When I first heard about the swim, I remember observing a conversation that occurred in my head. One ‘me’ thought that it sounded like an exciting challenge that I was more than capable of achieving, and that would make me feel so good about myself after having completed. It came with those stomach ‘butterflies’ that you get when you hear or experience something that just feels good in your gut. Then the other ‘me’ stepped in to ask what on Earth I’d want to do that for as it sounds like a lot of effort, a big commitment requiring self-discipline that I know I struggle with and for what? A little sense of achievement? Following with the usual, ‘what if you give up and fail’ and ‘think of the humiliation if I have to get pulled out of the water’ etc., etc.
So I was in limbo on the matter for some time, until I watched a video where Marie Forleo interviews author Elizabeth Gilbert. In the interview they discuss fear, authenticity and Gilbert’s latest book, ‘Big Magic’. At one point, she talks about all the people she meets who say they have so many great ideas and projects that they’ve never got round to doing and then defend themselves with a list of unworthy excuses. She warns listeners not to be that person, not to let fear lead the way. When you feel that tingle deep in your gut at the thought of something, anything – have the confidence to take on that challenge despite all the excuses you can think of not to. Trust that your gut instinct knows what’s best for you, and that something great will come from the journey. I remember closing my laptop and thinking, ‘Great, now I have to do it! Thanks Liz!’
I may have been sarcastic then, but I couldn’t be more grateful now. Grateful for everything and everyone that gave me the encouragement to go for it, and for my swimming buddy, Carla, for joining in for the challenge with me.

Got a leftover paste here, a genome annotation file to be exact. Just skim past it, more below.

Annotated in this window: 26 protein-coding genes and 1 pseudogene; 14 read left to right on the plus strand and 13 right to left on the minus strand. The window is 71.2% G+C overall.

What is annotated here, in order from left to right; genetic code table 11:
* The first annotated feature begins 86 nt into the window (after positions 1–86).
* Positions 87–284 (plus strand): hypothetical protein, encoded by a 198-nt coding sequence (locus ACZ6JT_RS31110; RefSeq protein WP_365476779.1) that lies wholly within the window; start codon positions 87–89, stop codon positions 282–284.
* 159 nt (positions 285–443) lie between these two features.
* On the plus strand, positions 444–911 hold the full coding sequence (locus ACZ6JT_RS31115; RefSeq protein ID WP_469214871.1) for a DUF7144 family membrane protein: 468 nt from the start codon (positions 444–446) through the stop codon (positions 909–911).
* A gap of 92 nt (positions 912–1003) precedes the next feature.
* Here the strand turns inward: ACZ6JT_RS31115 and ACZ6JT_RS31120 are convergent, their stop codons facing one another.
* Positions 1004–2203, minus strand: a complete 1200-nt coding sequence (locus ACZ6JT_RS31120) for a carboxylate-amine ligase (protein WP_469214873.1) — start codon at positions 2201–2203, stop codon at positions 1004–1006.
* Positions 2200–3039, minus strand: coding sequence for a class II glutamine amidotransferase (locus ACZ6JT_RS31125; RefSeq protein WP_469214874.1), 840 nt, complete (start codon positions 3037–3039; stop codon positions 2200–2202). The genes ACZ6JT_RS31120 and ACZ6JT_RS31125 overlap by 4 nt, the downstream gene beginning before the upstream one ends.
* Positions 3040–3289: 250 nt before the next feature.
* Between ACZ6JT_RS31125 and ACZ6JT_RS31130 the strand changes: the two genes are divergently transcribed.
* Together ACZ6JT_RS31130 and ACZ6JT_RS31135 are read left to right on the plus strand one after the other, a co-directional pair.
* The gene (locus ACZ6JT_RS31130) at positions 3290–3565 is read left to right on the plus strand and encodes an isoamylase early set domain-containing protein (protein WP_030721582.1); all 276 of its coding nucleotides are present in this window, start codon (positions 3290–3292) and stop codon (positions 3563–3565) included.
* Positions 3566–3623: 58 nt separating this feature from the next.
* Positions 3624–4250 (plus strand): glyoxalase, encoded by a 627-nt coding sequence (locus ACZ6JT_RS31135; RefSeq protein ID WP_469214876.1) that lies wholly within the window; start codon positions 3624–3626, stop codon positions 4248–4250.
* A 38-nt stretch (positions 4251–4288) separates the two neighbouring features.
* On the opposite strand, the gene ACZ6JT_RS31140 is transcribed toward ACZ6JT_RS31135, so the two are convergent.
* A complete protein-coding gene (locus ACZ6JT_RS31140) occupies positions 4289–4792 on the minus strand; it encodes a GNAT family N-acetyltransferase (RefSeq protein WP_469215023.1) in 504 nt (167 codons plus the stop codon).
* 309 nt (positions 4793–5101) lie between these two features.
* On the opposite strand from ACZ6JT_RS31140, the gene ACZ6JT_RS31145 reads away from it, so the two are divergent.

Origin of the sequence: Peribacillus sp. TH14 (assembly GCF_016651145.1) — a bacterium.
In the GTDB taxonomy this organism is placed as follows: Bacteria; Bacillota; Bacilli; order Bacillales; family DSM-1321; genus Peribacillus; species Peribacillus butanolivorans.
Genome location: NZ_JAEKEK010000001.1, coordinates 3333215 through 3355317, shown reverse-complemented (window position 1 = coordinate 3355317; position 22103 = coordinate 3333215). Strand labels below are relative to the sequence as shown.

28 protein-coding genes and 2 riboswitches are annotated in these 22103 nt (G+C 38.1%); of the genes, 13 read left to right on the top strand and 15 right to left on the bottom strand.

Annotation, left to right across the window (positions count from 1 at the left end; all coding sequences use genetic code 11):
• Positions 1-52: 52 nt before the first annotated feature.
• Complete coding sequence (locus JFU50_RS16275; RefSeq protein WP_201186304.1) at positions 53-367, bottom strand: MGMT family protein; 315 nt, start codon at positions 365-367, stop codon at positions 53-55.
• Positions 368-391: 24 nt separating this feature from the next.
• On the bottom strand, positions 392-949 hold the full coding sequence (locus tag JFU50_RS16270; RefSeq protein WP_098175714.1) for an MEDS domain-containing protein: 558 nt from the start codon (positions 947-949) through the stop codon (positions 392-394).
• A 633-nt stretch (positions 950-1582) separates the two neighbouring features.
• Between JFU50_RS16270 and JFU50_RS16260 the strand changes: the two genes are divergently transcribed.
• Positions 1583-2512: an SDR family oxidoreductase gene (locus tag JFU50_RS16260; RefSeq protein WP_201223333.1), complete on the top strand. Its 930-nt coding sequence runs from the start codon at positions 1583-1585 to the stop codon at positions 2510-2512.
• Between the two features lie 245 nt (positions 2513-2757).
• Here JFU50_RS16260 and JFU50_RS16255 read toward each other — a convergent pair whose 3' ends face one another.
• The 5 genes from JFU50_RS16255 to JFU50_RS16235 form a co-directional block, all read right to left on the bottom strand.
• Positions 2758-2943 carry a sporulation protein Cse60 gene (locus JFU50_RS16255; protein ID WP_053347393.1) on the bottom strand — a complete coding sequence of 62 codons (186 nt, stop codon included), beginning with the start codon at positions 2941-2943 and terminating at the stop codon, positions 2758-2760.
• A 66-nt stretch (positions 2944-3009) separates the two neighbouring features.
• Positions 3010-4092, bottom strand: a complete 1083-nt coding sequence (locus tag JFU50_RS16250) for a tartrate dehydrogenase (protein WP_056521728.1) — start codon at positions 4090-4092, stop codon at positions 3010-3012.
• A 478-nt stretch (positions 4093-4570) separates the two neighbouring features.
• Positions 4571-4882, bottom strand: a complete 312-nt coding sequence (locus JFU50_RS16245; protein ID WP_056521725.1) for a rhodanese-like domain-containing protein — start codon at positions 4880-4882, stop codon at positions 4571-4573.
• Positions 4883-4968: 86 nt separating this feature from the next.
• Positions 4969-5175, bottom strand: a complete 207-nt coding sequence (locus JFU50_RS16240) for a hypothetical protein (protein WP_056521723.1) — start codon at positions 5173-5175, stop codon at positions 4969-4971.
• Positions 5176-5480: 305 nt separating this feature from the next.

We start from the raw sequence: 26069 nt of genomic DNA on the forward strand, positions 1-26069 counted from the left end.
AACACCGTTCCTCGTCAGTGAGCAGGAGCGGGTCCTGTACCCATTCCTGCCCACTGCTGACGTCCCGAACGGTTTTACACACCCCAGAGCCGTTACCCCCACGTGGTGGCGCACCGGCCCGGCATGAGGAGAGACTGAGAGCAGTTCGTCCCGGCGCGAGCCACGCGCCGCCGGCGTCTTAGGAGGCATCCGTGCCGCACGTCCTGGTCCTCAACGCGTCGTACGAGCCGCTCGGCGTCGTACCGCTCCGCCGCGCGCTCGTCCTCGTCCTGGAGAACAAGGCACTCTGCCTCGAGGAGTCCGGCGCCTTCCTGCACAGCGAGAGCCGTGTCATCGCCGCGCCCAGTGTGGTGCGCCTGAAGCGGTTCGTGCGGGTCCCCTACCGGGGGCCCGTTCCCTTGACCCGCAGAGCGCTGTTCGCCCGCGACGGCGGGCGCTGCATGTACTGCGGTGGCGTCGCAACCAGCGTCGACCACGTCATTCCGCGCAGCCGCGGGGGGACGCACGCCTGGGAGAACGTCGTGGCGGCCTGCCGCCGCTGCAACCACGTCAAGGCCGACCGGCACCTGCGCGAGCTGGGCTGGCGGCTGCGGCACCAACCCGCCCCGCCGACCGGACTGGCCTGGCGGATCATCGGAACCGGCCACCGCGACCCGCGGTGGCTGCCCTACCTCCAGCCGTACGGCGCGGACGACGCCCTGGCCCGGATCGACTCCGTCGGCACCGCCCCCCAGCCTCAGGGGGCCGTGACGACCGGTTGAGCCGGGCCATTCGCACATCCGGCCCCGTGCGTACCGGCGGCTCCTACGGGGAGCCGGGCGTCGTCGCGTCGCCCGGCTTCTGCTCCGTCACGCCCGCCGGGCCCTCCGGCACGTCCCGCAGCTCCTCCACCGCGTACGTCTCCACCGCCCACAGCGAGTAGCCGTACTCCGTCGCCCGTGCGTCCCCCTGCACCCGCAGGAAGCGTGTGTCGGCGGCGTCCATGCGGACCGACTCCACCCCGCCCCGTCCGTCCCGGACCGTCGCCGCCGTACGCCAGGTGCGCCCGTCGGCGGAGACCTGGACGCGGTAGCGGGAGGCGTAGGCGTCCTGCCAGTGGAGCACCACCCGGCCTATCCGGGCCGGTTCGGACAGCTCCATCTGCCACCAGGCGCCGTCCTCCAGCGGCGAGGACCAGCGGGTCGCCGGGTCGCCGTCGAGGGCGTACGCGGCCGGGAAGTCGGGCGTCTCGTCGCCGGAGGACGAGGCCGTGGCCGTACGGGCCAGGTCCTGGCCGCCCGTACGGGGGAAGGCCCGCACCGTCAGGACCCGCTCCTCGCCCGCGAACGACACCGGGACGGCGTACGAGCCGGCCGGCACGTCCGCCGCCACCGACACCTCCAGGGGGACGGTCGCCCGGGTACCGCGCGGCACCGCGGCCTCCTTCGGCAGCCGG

Looking back on this whole experience I’ve noticed a couple of things that I’m guilty of myself, and I think most of us are too. We tend to label ourselves, to put ourselves into metaphorical boxes that help to create our identity and therefore give us means to ‘fit in’ or simply find our place. I mentioned a few earlier like, ‘not a morning person’ or ‘lazy’ yet ‘stubbornly competitive’. But these could also be ‘writer’, ‘vegetarian’, ‘antisocial’ or ‘athlete’. I can’t say for sure whether I believe it’s wrong to label ourselves in this way, but I am sure that it’s so amazing and healthy to break out of these labels and do something that would define you as the total opposite. You know you’ve achieved this when people ask, ‘But how come? You’re not a swimmer, are you?’. Well I wasn’t but I guess I am now, right?
I think it’s such a great habit to get into; this act of defying our own labels, whether put on by ourselves or others. That is what the greatest challenge was for me. So when people ask me what’s next, my response is that I simply hope to keep creating and then breaking out of my own ‘labels’ for as long as I’m able, as I believe that it’s one way in which we grow.
Carla Grima and I decided to raise funds in the lead-up to the swim, in aid of under-water clean-ups. We teamed up with David and Luiza from Malta Blue Diving school who will be organising a series of clean-ups and will provide the volunteers with the necessary equipment. So far we have managed to raise enough funds for 5 clean-ups, far exceeding what we had hoped, and we are on the way to raising enough for a 6th. The donations page remains open, and all help, whether through donations or volunteering, is welcome.